SUMMER OF THE BIG BACHI
In chapter one of Hirahara's seamless and shyly powerful first novel, a Japanese PI unsettles prickly, stubborn Mas Arai, Hiroshima survivor, widower and estranged father, and the other elderly Japanese-American gardeners who hang out at Wishbone Tanaka's Lawnmower Shack in the seedy L.A. suburb of Altadena. The PI's disturbing questions concern a nurseryman called Joji Haneda, reported dead in the atomic blast that leveled Hiroshima in August 1945, but who was actually still alive in California in June 1999. A month later, Haneda is brutally murdered. Mas must revisit his past and open old, still festering wounds in order to solve the crime, while the specter of bachi , akin to instant bad karma, hovers over him like the black clouds of his recurring nightmares. In his cherished 1956 Ford truck, unlikely sleuth Mas pursues a trail that leads him to an all-night noodle shop, an illegal gambling loft and a chow-mien bowling-alley/cafe. After his truck and dignity are stolen, Mas enlists the help of two lovingly rendered, all-too-human friends: Haruo Mukai, whose long white hair hides a false eye and shocking keloid scar, and Tug Yamada, a gentle, honorable giant willing to put his own life on the line for others. Peppered with pungent cultural details, crisp prose and credible, fresh descriptions of the effects of the A-bomb, this perfectly balanced gem deserves a wide readership. Agent, Sonia Pabley. (Apr. 6)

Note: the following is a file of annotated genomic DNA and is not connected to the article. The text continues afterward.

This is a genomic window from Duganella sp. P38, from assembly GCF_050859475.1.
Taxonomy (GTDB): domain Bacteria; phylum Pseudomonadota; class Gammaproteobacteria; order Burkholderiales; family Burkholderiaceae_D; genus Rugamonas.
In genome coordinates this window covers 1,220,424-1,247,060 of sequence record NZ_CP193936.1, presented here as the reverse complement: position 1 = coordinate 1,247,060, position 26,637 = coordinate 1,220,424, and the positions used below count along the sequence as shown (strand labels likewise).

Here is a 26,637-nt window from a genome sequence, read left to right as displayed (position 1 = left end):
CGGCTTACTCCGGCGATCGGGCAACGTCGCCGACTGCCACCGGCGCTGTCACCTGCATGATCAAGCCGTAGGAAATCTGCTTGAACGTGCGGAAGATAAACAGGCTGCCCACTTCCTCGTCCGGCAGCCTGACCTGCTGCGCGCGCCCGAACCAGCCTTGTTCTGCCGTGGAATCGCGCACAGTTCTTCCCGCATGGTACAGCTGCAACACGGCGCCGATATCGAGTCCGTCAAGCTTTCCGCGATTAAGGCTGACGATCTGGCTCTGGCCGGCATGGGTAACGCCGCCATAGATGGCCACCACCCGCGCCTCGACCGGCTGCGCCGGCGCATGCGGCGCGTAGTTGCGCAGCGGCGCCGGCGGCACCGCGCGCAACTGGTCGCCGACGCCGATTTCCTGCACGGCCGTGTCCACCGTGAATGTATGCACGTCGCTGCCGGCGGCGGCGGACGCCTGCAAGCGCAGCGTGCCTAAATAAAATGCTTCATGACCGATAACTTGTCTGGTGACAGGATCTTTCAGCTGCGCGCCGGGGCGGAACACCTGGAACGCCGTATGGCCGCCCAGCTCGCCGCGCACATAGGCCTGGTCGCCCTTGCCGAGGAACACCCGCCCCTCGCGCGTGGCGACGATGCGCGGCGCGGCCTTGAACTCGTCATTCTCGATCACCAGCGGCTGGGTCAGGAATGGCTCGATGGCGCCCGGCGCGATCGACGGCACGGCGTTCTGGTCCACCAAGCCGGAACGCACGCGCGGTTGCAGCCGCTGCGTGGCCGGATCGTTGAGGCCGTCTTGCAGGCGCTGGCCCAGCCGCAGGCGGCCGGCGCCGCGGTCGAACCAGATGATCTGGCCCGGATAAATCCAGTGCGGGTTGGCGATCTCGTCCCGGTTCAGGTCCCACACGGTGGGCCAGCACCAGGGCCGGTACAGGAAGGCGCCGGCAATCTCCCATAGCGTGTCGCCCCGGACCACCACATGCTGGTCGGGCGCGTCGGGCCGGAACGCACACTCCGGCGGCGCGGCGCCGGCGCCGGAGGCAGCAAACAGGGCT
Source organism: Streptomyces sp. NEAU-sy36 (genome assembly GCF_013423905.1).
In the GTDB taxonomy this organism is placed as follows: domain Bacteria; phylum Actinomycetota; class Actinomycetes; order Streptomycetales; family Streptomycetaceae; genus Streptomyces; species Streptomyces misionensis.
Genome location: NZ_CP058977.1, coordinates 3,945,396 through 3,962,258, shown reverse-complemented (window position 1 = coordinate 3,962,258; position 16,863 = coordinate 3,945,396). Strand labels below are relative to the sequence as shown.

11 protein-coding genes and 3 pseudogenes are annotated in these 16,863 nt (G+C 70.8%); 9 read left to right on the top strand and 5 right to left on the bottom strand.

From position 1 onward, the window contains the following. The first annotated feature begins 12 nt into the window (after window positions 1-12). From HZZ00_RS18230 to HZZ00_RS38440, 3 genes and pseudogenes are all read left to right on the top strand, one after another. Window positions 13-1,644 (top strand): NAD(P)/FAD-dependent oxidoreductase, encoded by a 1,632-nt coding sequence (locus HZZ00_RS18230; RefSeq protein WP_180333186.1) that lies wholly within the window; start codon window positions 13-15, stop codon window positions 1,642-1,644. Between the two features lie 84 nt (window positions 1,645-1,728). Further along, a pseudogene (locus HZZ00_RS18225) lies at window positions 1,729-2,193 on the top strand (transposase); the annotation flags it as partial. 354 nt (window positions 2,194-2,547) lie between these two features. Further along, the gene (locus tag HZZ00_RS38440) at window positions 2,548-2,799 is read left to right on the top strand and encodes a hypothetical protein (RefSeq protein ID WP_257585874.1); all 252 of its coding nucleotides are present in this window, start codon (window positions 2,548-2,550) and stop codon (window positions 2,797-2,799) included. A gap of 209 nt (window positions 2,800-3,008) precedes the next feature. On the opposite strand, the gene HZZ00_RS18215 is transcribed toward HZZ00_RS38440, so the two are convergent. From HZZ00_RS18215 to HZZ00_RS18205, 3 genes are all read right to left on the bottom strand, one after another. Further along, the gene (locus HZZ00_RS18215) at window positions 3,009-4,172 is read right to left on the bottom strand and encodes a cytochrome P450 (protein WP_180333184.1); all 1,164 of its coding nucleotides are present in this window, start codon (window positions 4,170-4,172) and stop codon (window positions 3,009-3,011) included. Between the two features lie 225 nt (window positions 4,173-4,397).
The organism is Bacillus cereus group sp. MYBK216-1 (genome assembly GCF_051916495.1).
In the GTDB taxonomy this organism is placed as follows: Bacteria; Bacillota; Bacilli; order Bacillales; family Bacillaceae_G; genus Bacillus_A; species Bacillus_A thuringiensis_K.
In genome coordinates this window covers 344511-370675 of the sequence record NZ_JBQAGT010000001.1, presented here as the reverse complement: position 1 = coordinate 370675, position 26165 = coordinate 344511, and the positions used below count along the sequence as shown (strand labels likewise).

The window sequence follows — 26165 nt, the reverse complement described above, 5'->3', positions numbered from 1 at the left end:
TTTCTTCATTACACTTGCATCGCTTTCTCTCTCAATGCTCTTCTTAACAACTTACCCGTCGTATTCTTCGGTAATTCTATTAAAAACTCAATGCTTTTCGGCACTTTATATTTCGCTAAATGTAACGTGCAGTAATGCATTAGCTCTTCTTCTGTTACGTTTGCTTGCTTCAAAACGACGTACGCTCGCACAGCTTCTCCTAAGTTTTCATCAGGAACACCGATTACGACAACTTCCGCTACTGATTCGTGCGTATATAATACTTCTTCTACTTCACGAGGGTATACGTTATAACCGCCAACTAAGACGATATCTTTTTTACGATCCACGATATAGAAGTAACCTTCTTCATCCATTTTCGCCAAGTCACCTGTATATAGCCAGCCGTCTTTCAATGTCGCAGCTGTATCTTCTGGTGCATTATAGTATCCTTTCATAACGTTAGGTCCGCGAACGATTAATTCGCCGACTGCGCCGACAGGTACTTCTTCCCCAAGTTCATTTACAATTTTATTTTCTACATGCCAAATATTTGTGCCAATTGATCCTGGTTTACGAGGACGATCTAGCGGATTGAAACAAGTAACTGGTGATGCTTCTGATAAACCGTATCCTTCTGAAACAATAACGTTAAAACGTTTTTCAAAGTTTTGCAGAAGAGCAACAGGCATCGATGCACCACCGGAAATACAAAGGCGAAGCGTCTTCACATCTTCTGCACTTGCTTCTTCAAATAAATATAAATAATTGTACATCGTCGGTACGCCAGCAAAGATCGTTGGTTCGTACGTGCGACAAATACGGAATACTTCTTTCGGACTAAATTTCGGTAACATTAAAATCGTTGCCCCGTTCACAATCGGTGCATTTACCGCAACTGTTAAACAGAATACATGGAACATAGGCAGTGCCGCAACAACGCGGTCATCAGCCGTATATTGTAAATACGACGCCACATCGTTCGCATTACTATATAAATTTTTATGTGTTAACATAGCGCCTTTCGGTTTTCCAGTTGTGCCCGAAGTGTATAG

Forecast: The subtle, tasteful jacket art, combining elements of a rising sun and a lawnmower, will attract readers of multicultural literary fiction.
Release date: 03/01/2004